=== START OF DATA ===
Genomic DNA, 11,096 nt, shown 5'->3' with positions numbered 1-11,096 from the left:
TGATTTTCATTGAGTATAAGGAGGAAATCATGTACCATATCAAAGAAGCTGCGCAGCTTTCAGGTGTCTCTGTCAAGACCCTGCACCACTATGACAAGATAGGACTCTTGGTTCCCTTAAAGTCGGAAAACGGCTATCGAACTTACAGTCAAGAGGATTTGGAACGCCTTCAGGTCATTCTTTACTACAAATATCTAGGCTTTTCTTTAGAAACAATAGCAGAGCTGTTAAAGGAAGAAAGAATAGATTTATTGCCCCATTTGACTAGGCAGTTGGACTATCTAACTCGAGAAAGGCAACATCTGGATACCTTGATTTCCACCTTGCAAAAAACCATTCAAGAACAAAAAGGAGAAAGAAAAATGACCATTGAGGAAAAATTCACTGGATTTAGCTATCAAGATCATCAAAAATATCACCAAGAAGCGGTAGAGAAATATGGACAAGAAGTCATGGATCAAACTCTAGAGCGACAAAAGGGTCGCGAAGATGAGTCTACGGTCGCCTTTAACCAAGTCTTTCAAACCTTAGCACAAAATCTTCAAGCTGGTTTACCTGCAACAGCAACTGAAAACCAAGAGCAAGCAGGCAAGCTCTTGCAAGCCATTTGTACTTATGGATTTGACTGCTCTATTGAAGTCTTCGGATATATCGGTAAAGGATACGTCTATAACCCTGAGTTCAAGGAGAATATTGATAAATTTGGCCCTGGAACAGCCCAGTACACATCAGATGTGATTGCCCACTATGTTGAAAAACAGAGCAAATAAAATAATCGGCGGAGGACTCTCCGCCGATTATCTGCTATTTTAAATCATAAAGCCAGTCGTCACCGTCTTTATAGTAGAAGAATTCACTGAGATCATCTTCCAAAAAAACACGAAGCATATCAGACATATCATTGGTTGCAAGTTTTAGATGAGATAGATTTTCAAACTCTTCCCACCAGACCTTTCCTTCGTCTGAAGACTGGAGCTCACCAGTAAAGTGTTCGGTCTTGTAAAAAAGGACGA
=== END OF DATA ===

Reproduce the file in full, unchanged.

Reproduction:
Genomic DNA, 11,096 nt, shown 5'->3' with positions numbered 1-11,096 from the left:
TGATTTTCATTGAGTATAAGGAGGAAATCATGTACCATATCAAAGAAGCTGCGCAGCTTTCAGGTGTCTCTGTCAAGACCCTGCACCACTATGACAAGATAGGACTCTTGGTTCCCTTAAAGTCGGAAAACGGCTATCGAACTTACAGTCAAGAGGATTTGGAACGCCTTCAGGTCATTCTTTACTACAAATATCTAGGCTTTTCTTTAGAAACAATAGCAGAGCTGTTAAAGGAAGAAAGAATAGATTTATTGCCCCATTTGACTAGGCAGTTGGACTATCTAACTCGAGAAAGGCAACATCTGGATACCTTGATTTCCACCTTGCAAAAAACCATTCAAGAACAAAAAGGAGAAAGAAAAATGACCATTGAGGAAAAATTCACTGGATTTAGCTATCAAGATCATCAAAAATATCACCAAGAAGCGGTAGAGAAATATGGACAAGAAGTCATGGATCAAACTCTAGAGCGACAAAAGGGTCGCGAAGATGAGTCTACGGTCGCCTTTAACCAAGTCTTTCAAACCTTAGCACAAAATCTTCAAGCTGGTTTACCTGCAACAGCAACTGAAAACCAAGAGCAAGCAGGCAAGCTCTTGCAAGCCATTTGTACTTATGGATTTGACTGCTCTATTGAAGTCTTCGGATATATCGGTAAAGGATACGTCTATAACCCTGAGTTCAAGGAGAATATTGATAAATTTGGCCCTGGAACAGCCCAGTACACATCAGATGTGATTGCCCACTATGTTGAAAAACAGAGCAAATAAAATAATCGGCGGAGGACTCTCCGCCGATTATCTGCTATTTTAAATCATAAAGCCAGTCGTCACCGTCTTTATAGTAGAAGAATTCACTGAGATCATCTTCCAAAAAAACACGAAGCATATCAGACATATCATTGGTTGCAAGTTTTAGATGAGATAGATTTTCAAACTCTTCCCACCAGACCTTTCCTTCGTCTGAAGACTGGAGCTCACCAGTAAAGTGTTCGGTCTTGTAAAAAAGGACGA